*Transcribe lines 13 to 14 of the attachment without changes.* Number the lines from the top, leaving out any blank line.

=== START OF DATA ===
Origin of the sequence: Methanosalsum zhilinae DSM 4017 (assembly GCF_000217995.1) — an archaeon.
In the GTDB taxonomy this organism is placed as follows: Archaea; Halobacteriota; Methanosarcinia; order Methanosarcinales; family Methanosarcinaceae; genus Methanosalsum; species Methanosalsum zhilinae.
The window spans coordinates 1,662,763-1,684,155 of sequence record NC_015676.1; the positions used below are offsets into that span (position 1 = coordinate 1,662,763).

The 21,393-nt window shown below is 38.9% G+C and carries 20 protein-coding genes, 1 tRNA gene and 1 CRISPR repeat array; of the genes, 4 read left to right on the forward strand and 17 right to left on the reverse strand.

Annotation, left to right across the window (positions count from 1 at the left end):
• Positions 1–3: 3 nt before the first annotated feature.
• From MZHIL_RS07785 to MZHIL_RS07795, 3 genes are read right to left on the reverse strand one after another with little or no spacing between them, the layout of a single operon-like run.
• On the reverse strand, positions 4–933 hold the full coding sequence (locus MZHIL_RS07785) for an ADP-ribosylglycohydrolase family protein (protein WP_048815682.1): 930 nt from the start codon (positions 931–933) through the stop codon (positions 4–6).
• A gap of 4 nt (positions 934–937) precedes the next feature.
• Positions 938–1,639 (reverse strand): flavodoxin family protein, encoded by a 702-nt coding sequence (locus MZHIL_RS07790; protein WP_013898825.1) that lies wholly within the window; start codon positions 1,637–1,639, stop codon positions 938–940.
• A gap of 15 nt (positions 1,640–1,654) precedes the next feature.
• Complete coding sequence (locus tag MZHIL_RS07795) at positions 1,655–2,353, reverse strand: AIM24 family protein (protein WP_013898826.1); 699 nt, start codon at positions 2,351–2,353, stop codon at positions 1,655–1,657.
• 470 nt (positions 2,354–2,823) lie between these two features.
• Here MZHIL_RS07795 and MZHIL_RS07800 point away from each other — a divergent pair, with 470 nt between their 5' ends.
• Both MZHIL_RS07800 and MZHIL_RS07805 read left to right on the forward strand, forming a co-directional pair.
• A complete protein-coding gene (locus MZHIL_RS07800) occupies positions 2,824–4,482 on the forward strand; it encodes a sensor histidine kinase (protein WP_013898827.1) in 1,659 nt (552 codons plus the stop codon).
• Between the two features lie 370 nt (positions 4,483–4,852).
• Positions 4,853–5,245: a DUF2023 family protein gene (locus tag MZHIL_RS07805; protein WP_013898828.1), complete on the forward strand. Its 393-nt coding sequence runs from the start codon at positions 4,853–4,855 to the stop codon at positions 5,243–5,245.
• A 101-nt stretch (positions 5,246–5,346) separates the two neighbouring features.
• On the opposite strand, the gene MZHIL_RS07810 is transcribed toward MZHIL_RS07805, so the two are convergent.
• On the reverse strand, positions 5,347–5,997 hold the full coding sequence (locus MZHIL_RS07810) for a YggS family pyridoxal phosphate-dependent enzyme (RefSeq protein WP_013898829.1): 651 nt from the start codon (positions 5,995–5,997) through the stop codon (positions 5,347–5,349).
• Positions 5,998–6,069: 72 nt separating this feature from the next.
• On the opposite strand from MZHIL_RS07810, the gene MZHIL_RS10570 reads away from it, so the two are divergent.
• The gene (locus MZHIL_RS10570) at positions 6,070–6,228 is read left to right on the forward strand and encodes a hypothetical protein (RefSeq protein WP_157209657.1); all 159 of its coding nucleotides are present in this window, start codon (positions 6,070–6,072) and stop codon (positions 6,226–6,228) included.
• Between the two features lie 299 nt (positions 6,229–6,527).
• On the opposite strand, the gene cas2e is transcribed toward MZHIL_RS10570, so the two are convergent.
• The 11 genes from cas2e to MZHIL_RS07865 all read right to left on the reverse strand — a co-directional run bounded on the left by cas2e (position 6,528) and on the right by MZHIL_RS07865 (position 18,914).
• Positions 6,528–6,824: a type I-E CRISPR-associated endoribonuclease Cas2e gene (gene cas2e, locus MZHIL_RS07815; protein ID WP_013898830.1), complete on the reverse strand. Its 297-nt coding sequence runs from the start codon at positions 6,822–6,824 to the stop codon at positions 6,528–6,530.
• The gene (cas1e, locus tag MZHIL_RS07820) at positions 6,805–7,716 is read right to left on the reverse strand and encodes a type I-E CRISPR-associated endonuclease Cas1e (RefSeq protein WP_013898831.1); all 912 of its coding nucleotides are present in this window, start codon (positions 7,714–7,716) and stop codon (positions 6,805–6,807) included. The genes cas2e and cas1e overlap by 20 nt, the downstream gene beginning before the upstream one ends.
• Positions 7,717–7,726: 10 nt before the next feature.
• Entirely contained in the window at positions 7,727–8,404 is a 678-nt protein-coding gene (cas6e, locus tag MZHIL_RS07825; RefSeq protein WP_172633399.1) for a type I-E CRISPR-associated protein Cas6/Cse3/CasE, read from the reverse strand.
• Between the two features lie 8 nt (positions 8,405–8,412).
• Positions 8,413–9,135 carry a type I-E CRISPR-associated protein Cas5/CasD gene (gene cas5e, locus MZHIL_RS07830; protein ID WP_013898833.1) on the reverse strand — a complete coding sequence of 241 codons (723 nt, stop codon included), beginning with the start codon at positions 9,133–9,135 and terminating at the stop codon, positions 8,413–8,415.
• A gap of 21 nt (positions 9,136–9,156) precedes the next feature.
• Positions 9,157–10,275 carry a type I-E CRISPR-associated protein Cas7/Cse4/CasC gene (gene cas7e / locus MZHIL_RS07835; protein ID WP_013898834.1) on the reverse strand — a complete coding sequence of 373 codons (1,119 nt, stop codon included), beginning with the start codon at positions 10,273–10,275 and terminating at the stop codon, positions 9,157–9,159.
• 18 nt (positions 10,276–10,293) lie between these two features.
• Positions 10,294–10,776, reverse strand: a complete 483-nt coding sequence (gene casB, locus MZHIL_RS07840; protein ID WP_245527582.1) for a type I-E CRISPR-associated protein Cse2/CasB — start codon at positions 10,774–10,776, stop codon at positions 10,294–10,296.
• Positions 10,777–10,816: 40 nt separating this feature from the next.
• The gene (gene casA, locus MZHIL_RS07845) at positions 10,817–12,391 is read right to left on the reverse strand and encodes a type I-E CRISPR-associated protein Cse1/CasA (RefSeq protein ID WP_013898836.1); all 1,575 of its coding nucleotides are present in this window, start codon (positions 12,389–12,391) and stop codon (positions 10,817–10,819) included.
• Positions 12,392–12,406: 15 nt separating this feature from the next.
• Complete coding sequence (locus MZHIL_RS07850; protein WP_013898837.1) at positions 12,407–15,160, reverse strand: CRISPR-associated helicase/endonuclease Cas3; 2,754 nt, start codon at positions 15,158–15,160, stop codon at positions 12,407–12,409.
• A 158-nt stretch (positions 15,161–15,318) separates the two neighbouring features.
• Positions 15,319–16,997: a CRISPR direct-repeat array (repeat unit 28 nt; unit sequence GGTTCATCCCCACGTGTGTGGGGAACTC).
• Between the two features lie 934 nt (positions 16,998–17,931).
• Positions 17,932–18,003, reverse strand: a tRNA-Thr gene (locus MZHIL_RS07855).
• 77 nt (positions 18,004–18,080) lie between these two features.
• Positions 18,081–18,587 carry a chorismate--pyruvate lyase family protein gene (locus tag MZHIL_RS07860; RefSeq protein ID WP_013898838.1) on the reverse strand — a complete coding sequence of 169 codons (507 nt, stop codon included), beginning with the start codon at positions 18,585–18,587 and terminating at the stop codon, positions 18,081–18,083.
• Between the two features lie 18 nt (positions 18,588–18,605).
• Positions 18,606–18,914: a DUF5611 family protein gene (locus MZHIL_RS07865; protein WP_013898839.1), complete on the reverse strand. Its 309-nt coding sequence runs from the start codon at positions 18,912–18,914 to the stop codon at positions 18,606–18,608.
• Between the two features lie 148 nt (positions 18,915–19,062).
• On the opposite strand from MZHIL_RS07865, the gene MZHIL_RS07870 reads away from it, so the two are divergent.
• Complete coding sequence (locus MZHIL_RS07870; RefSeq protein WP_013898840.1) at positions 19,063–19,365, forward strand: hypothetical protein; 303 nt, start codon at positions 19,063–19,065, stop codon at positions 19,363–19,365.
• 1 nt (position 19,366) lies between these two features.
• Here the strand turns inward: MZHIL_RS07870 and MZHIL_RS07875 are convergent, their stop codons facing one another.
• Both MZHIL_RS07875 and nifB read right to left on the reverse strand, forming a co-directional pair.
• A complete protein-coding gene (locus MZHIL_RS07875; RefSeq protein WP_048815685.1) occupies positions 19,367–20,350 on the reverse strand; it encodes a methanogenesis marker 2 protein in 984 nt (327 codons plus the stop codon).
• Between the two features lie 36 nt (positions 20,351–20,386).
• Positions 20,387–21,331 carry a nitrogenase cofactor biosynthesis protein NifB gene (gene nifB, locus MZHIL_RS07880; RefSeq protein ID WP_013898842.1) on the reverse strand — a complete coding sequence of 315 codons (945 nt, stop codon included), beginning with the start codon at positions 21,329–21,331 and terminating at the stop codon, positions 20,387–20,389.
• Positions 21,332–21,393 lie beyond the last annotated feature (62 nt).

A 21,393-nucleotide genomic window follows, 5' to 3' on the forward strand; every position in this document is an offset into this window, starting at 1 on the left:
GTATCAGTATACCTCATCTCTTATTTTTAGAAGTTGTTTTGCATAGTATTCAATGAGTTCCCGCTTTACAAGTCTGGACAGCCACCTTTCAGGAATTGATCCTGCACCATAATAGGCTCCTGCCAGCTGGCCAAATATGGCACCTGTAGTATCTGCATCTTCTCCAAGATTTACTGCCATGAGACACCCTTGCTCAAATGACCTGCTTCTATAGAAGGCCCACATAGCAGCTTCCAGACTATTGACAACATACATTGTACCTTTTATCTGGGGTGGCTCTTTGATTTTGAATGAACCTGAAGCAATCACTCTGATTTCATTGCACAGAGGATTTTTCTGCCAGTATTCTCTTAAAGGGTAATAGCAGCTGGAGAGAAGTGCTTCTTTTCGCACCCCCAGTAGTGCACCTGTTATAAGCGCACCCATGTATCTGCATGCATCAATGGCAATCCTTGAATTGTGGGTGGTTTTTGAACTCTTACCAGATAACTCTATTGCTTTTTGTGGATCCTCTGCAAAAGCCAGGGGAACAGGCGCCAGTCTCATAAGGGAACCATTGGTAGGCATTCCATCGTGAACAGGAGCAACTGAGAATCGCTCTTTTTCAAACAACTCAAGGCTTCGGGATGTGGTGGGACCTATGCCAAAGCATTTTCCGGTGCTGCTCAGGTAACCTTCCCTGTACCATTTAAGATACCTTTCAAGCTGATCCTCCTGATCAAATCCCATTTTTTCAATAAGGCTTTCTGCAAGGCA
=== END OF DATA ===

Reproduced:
• 470 nt (positions 2,354–2,823) lie between these two features.
• Here MZHIL_RS07795 and MZHIL_RS07800 point away from each other — a divergent pair, with 470 nt between their 5' ends.